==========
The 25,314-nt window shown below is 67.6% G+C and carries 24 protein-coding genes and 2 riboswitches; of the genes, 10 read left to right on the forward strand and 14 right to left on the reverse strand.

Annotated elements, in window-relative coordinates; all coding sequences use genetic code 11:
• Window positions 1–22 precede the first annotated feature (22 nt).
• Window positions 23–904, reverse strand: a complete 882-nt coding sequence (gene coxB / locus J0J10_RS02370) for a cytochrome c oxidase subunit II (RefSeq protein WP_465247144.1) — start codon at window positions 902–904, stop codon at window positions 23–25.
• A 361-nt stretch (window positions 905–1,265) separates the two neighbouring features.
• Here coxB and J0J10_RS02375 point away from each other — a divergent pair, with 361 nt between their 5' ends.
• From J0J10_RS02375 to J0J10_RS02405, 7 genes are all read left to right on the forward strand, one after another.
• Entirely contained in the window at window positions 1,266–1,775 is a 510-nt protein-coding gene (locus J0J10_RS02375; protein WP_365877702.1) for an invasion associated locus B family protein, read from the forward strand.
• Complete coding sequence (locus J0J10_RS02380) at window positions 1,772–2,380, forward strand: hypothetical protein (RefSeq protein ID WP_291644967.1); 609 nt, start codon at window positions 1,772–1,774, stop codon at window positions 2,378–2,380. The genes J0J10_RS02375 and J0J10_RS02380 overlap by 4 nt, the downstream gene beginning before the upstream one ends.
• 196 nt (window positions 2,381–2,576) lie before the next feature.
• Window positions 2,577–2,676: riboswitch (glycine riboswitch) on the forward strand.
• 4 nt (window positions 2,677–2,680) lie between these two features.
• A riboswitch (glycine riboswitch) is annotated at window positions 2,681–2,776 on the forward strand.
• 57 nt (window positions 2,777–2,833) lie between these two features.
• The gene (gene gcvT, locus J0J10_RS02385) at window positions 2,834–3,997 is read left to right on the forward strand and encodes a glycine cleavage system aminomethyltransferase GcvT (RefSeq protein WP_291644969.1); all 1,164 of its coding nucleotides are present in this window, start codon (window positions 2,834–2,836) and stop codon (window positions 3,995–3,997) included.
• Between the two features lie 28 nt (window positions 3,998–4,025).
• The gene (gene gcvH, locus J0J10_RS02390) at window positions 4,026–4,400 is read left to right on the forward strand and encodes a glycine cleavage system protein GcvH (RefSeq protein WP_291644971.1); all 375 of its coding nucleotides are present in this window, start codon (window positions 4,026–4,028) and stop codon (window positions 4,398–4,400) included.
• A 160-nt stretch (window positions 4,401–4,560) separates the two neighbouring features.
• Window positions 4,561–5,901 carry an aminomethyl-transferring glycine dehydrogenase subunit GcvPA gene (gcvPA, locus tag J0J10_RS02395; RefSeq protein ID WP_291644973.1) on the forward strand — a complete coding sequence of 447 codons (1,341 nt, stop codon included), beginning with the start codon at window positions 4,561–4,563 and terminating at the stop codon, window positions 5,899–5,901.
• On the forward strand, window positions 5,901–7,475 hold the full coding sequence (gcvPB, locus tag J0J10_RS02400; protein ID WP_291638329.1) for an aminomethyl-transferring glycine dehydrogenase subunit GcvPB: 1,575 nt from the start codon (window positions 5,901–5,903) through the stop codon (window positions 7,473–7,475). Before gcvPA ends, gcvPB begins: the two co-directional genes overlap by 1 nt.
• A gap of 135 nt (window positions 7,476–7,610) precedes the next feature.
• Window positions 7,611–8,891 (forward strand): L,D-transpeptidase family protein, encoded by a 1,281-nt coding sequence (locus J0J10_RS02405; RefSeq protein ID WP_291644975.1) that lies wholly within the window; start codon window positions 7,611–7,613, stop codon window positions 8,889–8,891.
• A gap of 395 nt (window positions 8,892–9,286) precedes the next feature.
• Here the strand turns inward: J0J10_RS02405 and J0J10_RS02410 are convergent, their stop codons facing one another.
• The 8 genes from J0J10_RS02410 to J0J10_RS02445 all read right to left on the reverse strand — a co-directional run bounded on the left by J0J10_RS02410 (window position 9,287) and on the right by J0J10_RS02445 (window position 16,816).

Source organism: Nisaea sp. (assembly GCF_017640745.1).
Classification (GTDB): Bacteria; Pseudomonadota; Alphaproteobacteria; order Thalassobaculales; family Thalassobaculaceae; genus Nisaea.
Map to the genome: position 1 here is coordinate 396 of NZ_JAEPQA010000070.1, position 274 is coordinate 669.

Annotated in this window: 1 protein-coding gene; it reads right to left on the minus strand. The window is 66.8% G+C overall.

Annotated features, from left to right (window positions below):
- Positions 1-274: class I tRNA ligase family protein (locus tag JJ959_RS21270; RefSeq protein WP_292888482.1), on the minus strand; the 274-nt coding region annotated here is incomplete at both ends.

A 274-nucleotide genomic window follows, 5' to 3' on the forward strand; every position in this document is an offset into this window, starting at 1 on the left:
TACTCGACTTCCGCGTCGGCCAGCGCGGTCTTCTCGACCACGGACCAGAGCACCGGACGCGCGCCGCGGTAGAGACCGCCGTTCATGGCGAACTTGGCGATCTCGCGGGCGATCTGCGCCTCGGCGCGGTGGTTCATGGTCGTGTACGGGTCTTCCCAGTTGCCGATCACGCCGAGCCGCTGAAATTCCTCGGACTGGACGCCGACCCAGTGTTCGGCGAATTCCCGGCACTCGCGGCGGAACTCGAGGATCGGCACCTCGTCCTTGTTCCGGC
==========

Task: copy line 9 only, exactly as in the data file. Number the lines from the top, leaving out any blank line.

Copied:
• Complete coding sequence (locus J0J10_RS02380) at window positions 1,772–2,380, forward strand: hypothetical protein (RefSeq protein ID WP_291644967.1); 609 nt, start codon at window positions 1,772–1,774, stop codon at window positions 2,378–2,380. The genes J0J10_RS02375 and J0J10_RS02380 overlap by 4 nt, the downstream gene beginning before the upstream one ends.